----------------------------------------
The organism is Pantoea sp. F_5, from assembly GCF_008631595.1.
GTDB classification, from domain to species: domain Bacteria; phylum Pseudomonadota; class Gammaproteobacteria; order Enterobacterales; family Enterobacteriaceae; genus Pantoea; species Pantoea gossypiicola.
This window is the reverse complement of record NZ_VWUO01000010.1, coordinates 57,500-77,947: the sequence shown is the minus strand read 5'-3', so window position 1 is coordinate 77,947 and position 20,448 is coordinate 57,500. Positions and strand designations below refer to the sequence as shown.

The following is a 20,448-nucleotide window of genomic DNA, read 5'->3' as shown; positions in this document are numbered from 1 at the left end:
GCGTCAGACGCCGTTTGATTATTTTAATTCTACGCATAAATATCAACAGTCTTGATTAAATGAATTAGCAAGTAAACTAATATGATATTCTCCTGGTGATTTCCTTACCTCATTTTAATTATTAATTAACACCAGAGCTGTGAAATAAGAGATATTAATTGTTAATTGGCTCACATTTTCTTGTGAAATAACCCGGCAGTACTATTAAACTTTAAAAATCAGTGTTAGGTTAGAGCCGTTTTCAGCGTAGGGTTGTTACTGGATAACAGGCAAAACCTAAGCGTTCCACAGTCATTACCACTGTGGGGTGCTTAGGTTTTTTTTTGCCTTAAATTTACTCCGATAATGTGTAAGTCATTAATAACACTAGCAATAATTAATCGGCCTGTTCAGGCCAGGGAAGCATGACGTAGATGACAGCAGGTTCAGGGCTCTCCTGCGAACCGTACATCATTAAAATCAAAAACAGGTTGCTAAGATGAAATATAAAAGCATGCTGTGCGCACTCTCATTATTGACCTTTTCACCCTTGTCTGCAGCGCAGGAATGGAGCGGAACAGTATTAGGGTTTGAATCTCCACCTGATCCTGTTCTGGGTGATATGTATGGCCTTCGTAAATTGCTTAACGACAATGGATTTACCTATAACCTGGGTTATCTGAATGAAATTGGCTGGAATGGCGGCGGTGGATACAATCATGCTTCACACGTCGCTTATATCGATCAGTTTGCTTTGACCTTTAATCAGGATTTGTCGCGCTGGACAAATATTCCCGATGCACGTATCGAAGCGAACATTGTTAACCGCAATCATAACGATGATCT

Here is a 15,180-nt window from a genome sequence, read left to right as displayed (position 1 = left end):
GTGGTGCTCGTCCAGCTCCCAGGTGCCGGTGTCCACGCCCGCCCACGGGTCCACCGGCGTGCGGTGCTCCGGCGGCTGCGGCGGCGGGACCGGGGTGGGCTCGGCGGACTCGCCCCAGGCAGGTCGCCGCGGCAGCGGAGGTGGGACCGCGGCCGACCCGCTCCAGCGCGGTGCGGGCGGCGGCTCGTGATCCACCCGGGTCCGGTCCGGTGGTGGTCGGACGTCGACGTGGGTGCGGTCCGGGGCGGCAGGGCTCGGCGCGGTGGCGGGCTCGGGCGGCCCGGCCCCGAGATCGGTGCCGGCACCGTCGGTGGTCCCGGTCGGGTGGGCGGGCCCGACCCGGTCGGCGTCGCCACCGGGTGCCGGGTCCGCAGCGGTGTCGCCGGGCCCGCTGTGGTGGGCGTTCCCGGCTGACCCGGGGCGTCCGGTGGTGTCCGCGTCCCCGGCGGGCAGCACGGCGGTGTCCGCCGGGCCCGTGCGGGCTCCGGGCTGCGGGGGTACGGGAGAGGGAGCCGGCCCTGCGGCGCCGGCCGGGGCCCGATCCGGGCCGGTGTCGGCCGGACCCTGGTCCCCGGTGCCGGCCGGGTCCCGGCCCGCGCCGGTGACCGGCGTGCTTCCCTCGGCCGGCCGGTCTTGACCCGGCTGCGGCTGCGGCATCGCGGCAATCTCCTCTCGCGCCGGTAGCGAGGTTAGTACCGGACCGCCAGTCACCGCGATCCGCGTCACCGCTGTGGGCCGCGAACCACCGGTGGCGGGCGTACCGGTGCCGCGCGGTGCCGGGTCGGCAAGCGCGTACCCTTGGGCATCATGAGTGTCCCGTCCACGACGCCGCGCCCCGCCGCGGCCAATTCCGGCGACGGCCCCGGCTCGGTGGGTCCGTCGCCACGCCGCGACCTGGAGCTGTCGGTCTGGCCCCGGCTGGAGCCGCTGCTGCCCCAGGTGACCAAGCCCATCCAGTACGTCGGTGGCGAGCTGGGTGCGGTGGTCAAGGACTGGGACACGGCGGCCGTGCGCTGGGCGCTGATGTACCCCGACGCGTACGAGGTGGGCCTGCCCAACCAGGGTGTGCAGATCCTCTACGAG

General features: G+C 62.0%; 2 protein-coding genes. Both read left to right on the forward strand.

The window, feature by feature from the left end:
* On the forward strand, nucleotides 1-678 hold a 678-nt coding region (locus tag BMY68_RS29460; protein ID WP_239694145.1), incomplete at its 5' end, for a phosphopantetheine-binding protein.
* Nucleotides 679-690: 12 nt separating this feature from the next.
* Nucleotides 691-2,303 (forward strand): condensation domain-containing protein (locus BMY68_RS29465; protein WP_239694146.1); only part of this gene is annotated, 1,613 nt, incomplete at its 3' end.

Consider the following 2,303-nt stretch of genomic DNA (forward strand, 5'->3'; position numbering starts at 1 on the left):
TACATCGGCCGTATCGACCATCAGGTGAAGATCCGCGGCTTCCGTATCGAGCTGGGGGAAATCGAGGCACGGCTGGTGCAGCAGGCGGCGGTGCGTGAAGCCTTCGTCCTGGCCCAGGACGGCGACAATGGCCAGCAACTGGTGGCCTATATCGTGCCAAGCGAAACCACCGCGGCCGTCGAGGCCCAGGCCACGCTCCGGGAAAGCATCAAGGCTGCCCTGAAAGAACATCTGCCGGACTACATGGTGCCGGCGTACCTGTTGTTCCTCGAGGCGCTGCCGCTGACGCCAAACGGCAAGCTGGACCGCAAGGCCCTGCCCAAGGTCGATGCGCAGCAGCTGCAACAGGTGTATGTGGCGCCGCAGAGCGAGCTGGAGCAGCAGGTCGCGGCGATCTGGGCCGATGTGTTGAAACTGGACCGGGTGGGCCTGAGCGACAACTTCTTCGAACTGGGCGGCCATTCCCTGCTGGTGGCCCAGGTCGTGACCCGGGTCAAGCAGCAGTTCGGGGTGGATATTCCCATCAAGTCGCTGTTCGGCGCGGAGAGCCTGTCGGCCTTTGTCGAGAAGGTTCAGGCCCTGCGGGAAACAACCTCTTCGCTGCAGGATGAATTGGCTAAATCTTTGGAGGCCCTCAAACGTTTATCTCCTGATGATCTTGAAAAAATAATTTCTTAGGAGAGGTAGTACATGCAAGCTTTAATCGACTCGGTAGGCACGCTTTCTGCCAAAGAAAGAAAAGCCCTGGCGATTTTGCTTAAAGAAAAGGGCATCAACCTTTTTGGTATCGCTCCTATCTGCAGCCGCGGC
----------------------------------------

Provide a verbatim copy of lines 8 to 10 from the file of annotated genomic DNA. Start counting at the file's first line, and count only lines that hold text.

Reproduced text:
General features: G+C 62.0%; 2 protein-coding genes. Both read left to right on the forward strand.

The window, feature by feature from the left end:
* On the forward strand, nucleotides 1-678 hold a 678-nt coding region (locus tag BMY68_RS29460; protein ID WP_239694145.1), incomplete at its 5' end, for a phosphopantetheine-binding protein.